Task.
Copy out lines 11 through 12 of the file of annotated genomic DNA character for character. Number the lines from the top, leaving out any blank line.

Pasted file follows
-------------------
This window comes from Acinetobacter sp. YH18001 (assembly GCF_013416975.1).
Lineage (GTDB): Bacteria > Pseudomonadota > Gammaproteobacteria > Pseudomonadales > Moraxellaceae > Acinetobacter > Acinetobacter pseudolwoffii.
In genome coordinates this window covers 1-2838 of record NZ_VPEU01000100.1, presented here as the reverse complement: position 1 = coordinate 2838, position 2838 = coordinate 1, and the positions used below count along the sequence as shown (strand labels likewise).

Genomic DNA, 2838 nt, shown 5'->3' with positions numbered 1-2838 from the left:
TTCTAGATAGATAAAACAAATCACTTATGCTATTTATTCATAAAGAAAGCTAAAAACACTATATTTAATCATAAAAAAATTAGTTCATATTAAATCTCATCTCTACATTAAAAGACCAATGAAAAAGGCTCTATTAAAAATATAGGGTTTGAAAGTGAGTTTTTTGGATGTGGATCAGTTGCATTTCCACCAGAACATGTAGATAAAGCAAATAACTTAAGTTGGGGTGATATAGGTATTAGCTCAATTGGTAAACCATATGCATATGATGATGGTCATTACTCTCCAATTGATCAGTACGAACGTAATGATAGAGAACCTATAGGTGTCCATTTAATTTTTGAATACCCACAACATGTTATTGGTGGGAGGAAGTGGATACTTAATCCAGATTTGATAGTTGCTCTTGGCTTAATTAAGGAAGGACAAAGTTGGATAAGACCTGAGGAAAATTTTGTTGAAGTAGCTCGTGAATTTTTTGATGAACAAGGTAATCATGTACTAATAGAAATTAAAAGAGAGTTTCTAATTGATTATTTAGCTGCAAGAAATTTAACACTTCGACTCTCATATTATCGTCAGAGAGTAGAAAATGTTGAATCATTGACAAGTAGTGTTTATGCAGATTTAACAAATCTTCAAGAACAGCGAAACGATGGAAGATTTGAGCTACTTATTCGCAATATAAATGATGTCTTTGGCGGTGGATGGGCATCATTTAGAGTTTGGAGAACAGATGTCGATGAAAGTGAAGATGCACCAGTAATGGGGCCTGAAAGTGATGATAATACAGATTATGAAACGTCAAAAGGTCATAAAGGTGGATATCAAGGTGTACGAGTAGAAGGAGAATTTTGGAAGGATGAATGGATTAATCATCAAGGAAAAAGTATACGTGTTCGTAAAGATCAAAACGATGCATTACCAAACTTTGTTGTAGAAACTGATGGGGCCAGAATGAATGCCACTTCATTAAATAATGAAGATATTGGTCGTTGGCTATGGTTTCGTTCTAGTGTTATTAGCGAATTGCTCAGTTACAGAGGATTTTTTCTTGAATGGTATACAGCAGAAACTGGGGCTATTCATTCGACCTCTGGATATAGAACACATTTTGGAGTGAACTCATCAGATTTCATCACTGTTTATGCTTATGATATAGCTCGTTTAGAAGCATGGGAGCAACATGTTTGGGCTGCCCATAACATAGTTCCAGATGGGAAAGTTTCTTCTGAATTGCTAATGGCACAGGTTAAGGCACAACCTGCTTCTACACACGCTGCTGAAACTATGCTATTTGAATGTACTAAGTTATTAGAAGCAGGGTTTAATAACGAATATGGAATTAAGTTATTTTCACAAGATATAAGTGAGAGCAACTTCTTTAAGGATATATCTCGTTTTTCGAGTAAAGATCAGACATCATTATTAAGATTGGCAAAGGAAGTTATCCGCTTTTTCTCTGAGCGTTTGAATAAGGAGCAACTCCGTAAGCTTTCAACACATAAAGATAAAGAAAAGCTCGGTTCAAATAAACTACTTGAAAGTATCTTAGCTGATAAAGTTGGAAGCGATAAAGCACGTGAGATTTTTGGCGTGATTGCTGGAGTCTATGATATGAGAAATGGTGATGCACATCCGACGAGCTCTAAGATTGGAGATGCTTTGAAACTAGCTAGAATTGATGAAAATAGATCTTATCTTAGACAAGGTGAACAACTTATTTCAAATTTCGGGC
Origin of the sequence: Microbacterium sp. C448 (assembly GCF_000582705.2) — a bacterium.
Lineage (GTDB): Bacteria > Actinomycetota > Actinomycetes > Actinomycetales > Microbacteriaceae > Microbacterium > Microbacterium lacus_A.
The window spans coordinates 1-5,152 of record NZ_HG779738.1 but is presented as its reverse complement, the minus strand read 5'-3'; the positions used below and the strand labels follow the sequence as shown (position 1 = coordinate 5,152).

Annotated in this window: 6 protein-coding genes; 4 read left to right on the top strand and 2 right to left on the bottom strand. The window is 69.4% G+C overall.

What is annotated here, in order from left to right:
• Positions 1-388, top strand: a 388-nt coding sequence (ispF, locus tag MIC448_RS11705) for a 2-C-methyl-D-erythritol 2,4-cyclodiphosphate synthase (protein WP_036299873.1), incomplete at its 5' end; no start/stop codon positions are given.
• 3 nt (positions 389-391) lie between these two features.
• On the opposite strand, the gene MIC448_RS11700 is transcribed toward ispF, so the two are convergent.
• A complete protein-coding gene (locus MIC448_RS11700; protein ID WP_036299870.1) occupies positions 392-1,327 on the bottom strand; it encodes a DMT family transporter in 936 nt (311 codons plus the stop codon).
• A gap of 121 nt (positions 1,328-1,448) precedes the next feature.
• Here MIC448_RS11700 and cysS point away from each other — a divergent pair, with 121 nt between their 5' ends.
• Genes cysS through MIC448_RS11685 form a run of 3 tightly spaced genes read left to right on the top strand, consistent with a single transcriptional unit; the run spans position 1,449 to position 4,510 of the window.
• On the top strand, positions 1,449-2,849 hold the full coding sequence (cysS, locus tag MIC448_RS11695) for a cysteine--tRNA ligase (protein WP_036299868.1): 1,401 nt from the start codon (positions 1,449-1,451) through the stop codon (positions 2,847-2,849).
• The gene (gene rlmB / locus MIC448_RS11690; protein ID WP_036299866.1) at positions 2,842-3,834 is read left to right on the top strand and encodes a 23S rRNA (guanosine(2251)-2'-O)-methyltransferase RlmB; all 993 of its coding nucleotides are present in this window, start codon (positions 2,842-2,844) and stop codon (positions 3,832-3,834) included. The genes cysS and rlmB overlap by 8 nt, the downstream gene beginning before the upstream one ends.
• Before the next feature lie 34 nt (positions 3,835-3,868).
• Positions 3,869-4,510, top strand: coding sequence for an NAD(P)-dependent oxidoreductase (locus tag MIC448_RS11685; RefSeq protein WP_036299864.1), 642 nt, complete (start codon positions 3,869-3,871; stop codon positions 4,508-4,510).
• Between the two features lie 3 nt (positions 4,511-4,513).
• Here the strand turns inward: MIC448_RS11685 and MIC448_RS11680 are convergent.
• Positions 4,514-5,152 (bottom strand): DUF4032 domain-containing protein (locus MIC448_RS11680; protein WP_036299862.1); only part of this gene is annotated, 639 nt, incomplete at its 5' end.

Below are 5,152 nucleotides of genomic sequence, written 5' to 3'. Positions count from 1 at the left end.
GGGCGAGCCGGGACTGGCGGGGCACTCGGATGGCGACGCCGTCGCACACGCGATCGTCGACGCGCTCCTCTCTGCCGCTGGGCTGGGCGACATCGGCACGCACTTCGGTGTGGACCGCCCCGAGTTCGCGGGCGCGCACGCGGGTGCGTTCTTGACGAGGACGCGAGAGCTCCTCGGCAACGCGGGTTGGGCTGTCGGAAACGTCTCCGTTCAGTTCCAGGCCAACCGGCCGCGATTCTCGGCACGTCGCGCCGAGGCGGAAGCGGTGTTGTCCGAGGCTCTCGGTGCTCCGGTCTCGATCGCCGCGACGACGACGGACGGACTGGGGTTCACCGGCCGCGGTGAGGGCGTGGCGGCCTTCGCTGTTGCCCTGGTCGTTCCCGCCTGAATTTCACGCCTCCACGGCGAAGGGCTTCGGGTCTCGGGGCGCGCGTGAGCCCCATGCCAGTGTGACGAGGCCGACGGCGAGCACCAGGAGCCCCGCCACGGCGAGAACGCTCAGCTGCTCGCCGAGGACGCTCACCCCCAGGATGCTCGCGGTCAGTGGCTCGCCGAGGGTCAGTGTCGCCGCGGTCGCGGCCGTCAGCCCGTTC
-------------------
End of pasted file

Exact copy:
• Positions 1-388, top strand: a 388-nt coding sequence (ispF, locus tag MIC448_RS11705) for a 2-C-methyl-D-erythritol 2,4-cyclodiphosphate synthase (protein WP_036299873.1), incomplete at its 5' end; no start/stop codon positions are given.
• 3 nt (positions 389-391) lie between these two features.